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Using Maps to find Ancient Stones

One of the most useful information sources available to the Stone Hunter is the maps produced by the British Ordnance Survey. Of the many different series available, two are the most useful, the 1:50,000 Landranger Series and the 1:25,000 Explorer Series.

Of the two, the Landranger is best used for navigation as they give a much better view of a wider area than the Explorer maps. While they do show some of the more well known sites, detail is limited and many known stones are not listed. However, they are great for route planning but limited for locating ancient stones. The Explorer Series offers far greater detail, even down to field boundary level, and many more stones are noted making then ideal for pin-pointing the positions of potential ancient stones.

The method I've employed successfully for many years when starting to investigate a new area is to slowly scan over the map, looking very carefully at each grid in turn, while looking for anything that might indicate a potential site to visit. Sites that are recognised as prehistoric - or at least recognised as having some antiquity - are usually shown in Italics but not all stones are marked in this way. For example, Kings Chair in East Lothian is simply marked in a standard font but a site visit to the location revealed an interesting chair-shaped stone that was worth recording in the database. Keep an eye open for similar location and place names, they may well be worth checking out.

Once you have located at sites, carefully circle it in pencil - not pen because you cannot easily remove pen from the map. Doing this in each instance will soon show up clusters of sites in local areas and makes planning your trips so much easier. Once you have visited a site, I simply use a pencil tick to indicate that the site has been recorded.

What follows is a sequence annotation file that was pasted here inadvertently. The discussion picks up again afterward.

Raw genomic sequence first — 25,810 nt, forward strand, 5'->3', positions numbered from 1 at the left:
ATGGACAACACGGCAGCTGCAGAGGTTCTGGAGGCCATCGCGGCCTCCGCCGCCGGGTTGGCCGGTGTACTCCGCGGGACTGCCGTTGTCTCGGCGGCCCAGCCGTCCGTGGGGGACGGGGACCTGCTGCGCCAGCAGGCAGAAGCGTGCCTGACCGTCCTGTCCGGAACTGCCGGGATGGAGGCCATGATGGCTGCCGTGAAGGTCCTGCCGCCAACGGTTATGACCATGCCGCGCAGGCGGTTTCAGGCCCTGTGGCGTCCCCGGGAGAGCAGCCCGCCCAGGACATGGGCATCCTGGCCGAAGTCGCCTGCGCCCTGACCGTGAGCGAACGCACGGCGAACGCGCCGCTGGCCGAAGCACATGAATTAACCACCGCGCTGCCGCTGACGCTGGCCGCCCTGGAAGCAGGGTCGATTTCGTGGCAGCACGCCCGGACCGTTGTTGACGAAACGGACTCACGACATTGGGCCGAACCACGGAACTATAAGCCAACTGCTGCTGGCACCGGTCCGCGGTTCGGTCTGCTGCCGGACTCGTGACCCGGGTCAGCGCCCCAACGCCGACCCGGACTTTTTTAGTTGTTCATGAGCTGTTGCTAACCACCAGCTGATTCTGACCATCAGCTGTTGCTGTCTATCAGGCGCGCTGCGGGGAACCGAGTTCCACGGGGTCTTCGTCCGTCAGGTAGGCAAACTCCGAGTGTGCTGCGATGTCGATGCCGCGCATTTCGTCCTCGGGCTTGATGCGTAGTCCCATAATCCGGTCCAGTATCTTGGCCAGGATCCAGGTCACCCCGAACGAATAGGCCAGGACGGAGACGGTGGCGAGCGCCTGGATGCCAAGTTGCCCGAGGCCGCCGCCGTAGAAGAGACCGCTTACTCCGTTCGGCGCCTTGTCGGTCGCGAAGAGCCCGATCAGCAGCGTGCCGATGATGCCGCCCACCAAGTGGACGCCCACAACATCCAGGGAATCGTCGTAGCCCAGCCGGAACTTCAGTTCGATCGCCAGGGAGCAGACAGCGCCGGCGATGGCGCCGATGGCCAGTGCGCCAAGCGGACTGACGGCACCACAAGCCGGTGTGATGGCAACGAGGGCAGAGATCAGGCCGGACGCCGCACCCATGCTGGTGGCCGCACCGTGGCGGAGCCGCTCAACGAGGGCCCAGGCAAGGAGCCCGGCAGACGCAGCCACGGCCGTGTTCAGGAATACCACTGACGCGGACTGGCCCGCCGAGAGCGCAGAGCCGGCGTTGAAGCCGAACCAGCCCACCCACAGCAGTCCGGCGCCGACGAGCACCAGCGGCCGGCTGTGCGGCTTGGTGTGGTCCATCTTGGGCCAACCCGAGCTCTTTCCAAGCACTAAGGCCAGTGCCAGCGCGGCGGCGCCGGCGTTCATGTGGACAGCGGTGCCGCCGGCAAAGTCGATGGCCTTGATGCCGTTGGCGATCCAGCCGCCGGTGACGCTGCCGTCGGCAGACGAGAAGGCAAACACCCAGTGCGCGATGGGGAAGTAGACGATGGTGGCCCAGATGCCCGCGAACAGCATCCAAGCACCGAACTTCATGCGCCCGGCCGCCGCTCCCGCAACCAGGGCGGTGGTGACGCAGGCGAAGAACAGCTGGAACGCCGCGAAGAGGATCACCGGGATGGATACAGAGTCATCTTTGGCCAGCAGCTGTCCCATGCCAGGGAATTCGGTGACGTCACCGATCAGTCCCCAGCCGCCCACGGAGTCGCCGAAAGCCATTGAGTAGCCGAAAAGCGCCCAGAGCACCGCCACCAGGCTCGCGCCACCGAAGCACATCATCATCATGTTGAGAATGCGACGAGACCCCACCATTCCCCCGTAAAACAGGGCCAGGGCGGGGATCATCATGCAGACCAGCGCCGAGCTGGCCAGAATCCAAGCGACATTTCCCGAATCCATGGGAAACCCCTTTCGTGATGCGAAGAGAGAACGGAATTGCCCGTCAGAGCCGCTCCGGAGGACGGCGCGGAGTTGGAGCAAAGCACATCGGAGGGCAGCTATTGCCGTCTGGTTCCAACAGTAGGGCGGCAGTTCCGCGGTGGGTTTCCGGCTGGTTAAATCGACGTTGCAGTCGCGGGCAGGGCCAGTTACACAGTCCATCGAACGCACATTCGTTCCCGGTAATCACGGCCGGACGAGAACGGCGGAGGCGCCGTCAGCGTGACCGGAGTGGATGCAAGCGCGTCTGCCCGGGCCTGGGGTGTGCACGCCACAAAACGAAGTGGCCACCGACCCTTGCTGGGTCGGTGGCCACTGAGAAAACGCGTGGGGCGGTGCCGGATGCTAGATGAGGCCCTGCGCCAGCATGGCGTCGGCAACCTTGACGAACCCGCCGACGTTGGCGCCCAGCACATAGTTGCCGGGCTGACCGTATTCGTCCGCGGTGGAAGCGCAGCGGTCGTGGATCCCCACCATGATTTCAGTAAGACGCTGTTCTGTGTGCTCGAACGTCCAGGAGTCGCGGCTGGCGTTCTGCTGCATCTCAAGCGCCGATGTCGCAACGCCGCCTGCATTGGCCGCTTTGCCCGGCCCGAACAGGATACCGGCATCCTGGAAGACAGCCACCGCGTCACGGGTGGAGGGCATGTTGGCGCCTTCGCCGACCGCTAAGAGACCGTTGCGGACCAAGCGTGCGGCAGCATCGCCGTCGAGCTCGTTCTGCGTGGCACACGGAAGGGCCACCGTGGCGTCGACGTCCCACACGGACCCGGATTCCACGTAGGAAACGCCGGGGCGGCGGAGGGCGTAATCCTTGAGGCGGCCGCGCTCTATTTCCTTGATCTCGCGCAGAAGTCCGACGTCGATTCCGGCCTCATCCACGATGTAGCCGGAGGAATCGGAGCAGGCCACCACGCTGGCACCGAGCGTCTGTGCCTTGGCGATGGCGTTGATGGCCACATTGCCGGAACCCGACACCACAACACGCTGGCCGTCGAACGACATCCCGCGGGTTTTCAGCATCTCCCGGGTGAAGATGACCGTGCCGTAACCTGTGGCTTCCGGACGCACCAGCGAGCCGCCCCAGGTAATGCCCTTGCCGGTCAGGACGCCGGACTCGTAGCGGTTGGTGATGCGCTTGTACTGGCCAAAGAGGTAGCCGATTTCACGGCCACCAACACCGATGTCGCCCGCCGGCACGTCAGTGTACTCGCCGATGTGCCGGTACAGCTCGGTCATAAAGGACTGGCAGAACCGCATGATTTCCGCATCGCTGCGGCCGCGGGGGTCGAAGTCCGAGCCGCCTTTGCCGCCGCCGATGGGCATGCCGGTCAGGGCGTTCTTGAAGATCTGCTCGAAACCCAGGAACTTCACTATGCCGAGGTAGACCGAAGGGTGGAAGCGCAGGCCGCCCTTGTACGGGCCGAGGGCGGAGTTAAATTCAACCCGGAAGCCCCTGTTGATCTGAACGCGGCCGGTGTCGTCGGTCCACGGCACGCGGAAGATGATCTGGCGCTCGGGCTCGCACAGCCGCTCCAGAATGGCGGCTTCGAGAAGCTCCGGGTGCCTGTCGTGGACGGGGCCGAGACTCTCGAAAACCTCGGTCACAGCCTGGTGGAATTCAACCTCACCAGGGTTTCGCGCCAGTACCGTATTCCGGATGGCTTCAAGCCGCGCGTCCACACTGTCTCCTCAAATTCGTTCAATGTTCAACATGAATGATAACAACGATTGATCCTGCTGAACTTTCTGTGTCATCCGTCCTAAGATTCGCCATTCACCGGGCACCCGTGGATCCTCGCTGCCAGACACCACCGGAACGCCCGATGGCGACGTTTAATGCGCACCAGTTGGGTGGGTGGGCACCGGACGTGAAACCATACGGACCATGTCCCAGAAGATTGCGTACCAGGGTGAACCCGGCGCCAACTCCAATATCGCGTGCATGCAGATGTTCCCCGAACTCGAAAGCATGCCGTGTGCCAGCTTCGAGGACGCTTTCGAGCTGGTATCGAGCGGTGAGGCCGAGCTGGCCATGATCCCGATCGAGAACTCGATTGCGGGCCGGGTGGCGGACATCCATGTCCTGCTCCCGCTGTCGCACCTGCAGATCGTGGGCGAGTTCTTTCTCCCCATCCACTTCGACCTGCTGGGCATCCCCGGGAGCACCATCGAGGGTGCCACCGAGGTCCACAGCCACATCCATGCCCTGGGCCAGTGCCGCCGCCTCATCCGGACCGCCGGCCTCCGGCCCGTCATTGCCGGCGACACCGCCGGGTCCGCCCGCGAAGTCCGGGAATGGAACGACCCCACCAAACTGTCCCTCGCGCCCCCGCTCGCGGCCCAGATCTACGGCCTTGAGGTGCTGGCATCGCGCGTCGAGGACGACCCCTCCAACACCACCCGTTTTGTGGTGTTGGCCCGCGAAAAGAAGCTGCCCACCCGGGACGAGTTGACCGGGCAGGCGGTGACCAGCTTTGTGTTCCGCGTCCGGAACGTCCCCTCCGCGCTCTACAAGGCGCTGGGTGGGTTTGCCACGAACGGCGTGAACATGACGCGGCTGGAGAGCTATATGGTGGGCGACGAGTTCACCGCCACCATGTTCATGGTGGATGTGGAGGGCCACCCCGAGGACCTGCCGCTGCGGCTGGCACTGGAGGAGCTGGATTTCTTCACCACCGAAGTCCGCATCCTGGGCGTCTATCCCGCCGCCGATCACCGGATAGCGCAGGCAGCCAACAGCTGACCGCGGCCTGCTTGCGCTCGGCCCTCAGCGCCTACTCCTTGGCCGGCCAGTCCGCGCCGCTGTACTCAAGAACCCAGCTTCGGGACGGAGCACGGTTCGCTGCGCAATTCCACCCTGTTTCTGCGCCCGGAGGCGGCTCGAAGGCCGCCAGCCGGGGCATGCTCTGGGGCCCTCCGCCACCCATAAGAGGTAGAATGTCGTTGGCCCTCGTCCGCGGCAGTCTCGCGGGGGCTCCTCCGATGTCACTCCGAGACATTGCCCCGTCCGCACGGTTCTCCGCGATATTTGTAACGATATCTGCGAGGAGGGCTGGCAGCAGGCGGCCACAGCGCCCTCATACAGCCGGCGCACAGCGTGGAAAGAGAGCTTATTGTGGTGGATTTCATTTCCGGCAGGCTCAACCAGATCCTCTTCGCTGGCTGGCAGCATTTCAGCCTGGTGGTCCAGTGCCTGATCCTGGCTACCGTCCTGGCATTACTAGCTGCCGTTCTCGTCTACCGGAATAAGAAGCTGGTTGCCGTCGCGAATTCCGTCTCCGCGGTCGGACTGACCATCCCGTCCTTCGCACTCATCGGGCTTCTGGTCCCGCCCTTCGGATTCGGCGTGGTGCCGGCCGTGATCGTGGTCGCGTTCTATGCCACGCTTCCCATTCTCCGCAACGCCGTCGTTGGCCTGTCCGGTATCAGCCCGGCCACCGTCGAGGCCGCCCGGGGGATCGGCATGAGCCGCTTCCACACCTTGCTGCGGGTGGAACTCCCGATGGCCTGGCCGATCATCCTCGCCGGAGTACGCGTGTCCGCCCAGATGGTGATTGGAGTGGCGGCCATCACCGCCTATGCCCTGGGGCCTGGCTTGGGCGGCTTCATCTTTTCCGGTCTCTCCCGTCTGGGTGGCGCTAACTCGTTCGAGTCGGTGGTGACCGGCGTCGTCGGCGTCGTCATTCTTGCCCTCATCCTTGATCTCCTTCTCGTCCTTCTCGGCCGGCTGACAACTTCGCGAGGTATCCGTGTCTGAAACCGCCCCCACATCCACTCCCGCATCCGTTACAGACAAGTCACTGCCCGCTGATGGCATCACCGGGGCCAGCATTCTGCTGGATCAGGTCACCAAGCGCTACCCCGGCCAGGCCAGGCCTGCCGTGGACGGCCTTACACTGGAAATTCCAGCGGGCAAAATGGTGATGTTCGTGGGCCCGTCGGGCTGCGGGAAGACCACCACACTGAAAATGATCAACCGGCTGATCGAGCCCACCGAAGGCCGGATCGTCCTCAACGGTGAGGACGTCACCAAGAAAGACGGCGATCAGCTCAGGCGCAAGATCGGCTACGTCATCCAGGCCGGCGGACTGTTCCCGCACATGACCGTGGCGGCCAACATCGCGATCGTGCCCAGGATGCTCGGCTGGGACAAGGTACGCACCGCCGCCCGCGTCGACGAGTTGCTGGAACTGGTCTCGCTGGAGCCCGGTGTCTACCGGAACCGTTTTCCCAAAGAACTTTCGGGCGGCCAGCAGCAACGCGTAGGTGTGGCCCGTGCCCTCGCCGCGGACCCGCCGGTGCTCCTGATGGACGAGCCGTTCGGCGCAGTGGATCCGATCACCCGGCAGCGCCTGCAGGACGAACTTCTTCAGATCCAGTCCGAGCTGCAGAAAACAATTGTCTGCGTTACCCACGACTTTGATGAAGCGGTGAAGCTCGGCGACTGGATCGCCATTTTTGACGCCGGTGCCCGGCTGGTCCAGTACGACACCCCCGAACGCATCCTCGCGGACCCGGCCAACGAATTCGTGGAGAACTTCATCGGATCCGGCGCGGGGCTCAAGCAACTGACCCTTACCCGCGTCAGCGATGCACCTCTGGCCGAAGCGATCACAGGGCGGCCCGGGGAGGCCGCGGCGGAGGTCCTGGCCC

As well as the two map series above, is can be well worth browsing some of the smaller scale and usually older, Ordnance Survey maps as well. On more than one instance I've checked out a known location on an old map only to find additional stones shown. While they may not still exist in reality, they could actually be lost stones waiting to be re-discovered. Many of the larger libraries hold stocks of older large scale maps and can often be used by prior arrangement. The online Ordnance Survey Get-a-Map facility also has a link to large scale old maps.

Using maps to locate ancient stones must be done with a degree of caution, for a number of reasons. Just because a stone is marked on the map, does not mean that it still exists. Conversely, you may also find a stone marked on one ma but not on others and the only way to tell if it still exists is to actually get on the ground as see for yourself. You may also find that the surrounding habitat is different to that shown on the older map with coniferous plantations being the most common change. It is also important to realise that because a stone exists does not means to can gain access to it. A good example of this is the Cat Stone at Edinburgh Airport, which is located between the main runway and the airport boundary. In these days of increased security access may not be easy to obtain.

When you have located a site, I would always advise looking at the immediate area around the site. This can often give you some clue to the origin of the stone or stones or meaning to its continued existence. Such items of river crossings, ancient boundaries and other types of prehistoric structures are important clues to note. Finally, take your map with you and don't leave it at home. More than once I've taken what I thought was enough other information - print outs, grid ref and so on - to find the stone only to realise that the OS map would have been useful as well.

001 Witches' Stone, Spott Farm, Spott.

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